Sunday, February 1, 2009

New Beads, Crappy Photos

I tried my striking glass last night and put it directly into the kiln, hot. The rubino oro kept it's beautiful transparency, the opaline rose stayed a bit darker, but one of them turned a different color. I SWEAR I used the same rod for all of them, maybe I let it cool too much before putting it away in the kiln. Who knows. I can use it somewhere.

I wanted badly to make dark ivory curdle or "crackle". I wasn't incredibly successful, now I have just a plain set of ivory dotted lentil beads that I think I will etch.

These beads are all still on the mandrels, pic's of them later.

I put a whole bunch of new beads finally up on Etsy. What a chore!

Lapis Blue Lentil Set

This set is such a pretty blue. This pic will likely look lighter than the real thing. I tried everything I could to capture the likeness of the deep royal blue of this set. The color is a medium lapis/lapiz blue which in certain light is almost a purple because of the red undertones (that seem to have been stripped out in the photography process). So while this pic is still pretty, it doesn't do it justice. Or, more likely, I just take crappy pictures.
The greenish band around the middle is an iris orange raku frit blend that I got in San Antonio. I really like the way it spread and bloomed over the petroleum green strip I placed around the middle of the lentil bead.
The lentil in the picture looks large, but in reality it is only the size of a dime. Small beads are cool!

Strange Purple Passion Lentil Set
I love to encase colors with clear. It seems to take forever though. A layer of clear shines up and magnifies everything underneath. The opaque colors are forever encased in a glass bubble and the effect is striking!
This bead has a base of ivory that looks more white than anything now that it's encased. The light purples are Moretti/Effetre "special" purple #254, otherwise known as EDP or "Evil Devitrifying Purple". It can do evil things to clear if allowed to spread but I was lucky...this time.

Frosty Red Heart Set

I was trying to roll a disk or a small bead and did something dumb that was going to mess the whole thing up. I stared at the pathetic football-shaped lump on my mandrel and realized that I could add some clear glass and make a heart. Then it looked boring where I added the clear glass because the red was only at the bottom half of the bead. I know, I'll make little flowers and tie it all in! Great idea, but I could have picked up a contrasting color at least. So to make the flower "show up" i coated it with white glue before I etched the entire bead. The heart came out frosty, and when I removed the glue, the flower was still shiny and shows up a lot better. I was lazy and didn't put flowers on the accent rondelles.

Copper Canyon Set
I wanted to make an "earthy" bead, but I feel challenged when it comes to mixing organic and earthy colors. I started with a ball of ivory. Ivory is a good basic earthy color, kind of fluffy and off-white. Then a light brown. What's more earthy than brown? In fact, this pic looks a little lighter than the actual brown which really is an earth brown, like dirt. I couldn't resist playing in the dirt so I added a transparent topaz color to add depth and bring luminance to the dirt. It didn't turn out too bad. The blue stripe or "river" around the center is copper green. Well, it's a green with copper in it anyway. It reacted and spread nicely when I applied it to the ivory. I was hoping for something a little more spectacular but rivers in the desert southwest are often not much more than a trickle most of the time anyway.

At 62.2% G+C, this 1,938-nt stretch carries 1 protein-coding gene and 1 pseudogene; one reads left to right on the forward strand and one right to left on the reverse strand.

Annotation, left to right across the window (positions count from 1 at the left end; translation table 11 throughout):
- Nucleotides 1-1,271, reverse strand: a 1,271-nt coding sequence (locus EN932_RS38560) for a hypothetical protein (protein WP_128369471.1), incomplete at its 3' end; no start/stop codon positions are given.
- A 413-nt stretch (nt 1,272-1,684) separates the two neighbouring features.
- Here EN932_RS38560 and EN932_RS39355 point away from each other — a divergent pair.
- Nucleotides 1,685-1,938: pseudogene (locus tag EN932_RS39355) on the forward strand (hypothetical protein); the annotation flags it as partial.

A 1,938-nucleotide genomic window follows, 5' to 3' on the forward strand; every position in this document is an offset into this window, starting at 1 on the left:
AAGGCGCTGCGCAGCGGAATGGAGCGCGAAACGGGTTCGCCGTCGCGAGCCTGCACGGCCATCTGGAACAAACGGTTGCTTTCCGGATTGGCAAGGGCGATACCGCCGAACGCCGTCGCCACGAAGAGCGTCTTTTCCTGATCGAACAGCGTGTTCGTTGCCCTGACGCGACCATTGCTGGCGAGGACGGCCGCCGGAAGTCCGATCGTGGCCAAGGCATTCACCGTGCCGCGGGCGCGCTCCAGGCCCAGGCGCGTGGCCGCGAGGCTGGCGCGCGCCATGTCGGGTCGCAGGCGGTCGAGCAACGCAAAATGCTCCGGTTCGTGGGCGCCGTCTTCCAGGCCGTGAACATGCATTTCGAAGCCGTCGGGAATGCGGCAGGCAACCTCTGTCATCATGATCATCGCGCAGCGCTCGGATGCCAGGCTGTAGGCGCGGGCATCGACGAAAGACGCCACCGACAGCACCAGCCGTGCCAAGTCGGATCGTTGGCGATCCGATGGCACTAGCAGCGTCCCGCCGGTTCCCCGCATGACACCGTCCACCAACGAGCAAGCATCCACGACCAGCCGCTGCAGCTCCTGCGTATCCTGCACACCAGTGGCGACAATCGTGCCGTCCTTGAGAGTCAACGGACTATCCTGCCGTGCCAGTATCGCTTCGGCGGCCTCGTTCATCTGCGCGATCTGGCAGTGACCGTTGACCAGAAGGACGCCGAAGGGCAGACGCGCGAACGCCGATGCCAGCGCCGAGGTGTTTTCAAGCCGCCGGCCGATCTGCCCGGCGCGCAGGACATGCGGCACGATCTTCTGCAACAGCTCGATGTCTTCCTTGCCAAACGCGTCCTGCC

I etched the beads because "shiny" and "earthy" were just not going to go together in this set. The etching left a nice satin surface and the beads remind me of tiny Native American clay pots, you know, the kitschy, trashy ones found in tourist spots, not the real ones, the colors are too bright. The colors are superb with copper so I threw on some copper spacer beads for effect. A pretty nice set if I do say so myself. Now I just want a set like this with a crackle surface. Back to the torch, I guess.

Itty-Bitty Etched Yellow Beads

This color was supposed to be a light lemon yellow. Well, I guess it is. I was hoping for more of a light buttery pastel yellow. That's what color the rod was. Of course the finished product doesn't always resemble the rod color.

Also, Moretti/Effetre yellows are know to be kind of poopy. The yellow colors just don't pop like they should (that's pop, not poop). Yellow is a special hand-mixed and hand-pulled color that is often different from batch-to-batch. I ordered another brand/color. We'll see what happens then.

Itty-Bitty Etched Blue Beads
These beads are truly robin's egg blue, but without the speckles. Speckles could be fun. This pretty much completes the spring colored rondelles that I just HAD to make for some reason. The blue and yellow beads were last. They kept breaking and splitting on me from cooling too fast, it is just the type of glass they're made from. Batch annealing wasn't good to these colors. They didn't like cooling off too quickly, like in an hour or so snuggled into a fiber blanket. I think I lost six of the blue ones and, I think, six of the yellow ones before I could properly kiln-anneal them. They just shocked and split. The surviving beads are nice and durable. They can survive a fall to the tile floor from the countertop. THAT'S why beads are annealed for "strength and durability".

Whew! Is that all of it? Hmmmm, seemed like I did so much more. It's a lot of work! Creating the beads, annealing them, removing them from the mandrels, cleaning the bead holes with a rotary tool, etching some of them, measuring and grouping them, stringing them together and photographing them, fixing the #$@&(#* photographs the best I can, signing on and plodding through the screens to post them...I'm brain-dead now. Bleah.

1 comment: